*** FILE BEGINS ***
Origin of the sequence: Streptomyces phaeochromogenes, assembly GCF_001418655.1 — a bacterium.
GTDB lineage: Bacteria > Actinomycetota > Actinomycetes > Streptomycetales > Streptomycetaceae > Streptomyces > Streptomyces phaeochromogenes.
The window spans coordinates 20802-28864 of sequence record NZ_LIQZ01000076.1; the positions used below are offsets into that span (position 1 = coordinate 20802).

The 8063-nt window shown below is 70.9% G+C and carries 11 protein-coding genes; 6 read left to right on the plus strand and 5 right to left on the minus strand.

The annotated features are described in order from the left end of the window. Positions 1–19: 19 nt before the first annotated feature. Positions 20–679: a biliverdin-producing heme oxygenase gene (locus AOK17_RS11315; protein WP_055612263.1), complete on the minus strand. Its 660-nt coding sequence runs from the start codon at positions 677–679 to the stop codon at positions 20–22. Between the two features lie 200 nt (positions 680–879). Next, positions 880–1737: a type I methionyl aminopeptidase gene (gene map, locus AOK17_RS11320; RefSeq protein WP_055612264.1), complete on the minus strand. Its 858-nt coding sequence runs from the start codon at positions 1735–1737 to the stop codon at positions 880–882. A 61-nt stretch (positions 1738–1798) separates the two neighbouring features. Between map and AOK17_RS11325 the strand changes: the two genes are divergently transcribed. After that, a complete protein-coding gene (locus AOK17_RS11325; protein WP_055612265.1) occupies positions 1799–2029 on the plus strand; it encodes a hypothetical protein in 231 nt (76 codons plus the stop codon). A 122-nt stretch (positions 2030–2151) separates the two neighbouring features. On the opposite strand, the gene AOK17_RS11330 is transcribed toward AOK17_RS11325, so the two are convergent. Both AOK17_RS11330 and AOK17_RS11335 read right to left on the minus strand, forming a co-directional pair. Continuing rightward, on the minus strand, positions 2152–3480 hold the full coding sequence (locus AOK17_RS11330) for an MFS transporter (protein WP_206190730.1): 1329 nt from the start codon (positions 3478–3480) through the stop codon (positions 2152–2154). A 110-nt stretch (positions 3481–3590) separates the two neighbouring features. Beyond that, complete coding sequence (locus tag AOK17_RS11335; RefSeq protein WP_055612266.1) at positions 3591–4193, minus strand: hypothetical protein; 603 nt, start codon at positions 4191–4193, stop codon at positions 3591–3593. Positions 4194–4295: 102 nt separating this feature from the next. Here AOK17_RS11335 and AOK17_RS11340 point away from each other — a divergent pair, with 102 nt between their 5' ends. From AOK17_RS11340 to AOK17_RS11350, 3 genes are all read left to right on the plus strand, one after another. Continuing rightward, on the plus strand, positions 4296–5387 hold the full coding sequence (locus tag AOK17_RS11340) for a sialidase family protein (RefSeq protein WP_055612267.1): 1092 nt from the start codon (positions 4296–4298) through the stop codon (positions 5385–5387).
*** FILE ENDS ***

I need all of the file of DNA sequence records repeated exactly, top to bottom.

Origin of the sequence: Streptomyces phaeochromogenes, assembly GCF_001418655.1 — a bacterium.
GTDB lineage: Bacteria > Actinomycetota > Actinomycetes > Streptomycetales > Streptomycetaceae > Streptomyces > Streptomyces phaeochromogenes.
The window spans coordinates 20802-28864 of sequence record NZ_LIQZ01000076.1; the positions used below are offsets into that span (position 1 = coordinate 20802).

The 8063-nt window shown below is 70.9% G+C and carries 11 protein-coding genes; 6 read left to right on the plus strand and 5 right to left on the minus strand.

The annotated features are described in order from the left end of the window. Positions 1–19: 19 nt before the first annotated feature. Positions 20–679: a biliverdin-producing heme oxygenase gene (locus AOK17_RS11315; protein WP_055612263.1), complete on the minus strand. Its 660-nt coding sequence runs from the start codon at positions 677–679 to the stop codon at positions 20–22. Between the two features lie 200 nt (positions 680–879). Next, positions 880–1737: a type I methionyl aminopeptidase gene (gene map, locus AOK17_RS11320; RefSeq protein WP_055612264.1), complete on the minus strand. Its 858-nt coding sequence runs from the start codon at positions 1735–1737 to the stop codon at positions 880–882. A 61-nt stretch (positions 1738–1798) separates the two neighbouring features. Between map and AOK17_RS11325 the strand changes: the two genes are divergently transcribed. After that, a complete protein-coding gene (locus AOK17_RS11325; protein WP_055612265.1) occupies positions 1799–2029 on the plus strand; it encodes a hypothetical protein in 231 nt (76 codons plus the stop codon). A 122-nt stretch (positions 2030–2151) separates the two neighbouring features. On the opposite strand, the gene AOK17_RS11330 is transcribed toward AOK17_RS11325, so the two are convergent. Both AOK17_RS11330 and AOK17_RS11335 read right to left on the minus strand, forming a co-directional pair. Continuing rightward, on the minus strand, positions 2152–3480 hold the full coding sequence (locus AOK17_RS11330) for an MFS transporter (protein WP_206190730.1): 1329 nt from the start codon (positions 3478–3480) through the stop codon (positions 2152–2154). A 110-nt stretch (positions 3481–3590) separates the two neighbouring features. Beyond that, complete coding sequence (locus tag AOK17_RS11335; RefSeq protein WP_055612266.1) at positions 3591–4193, minus strand: hypothetical protein; 603 nt, start codon at positions 4191–4193, stop codon at positions 3591–3593. Positions 4194–4295: 102 nt separating this feature from the next. Here AOK17_RS11335 and AOK17_RS11340 point away from each other — a divergent pair, with 102 nt between their 5' ends. From AOK17_RS11340 to AOK17_RS11350, 3 genes are all read left to right on the plus strand, one after another. Continuing rightward, on the plus strand, positions 4296–5387 hold the full coding sequence (locus tag AOK17_RS11340) for a sialidase family protein (RefSeq protein WP_055612267.1): 1092 nt from the start codon (positions 4296–4298) through the stop codon (positions 5385–5387).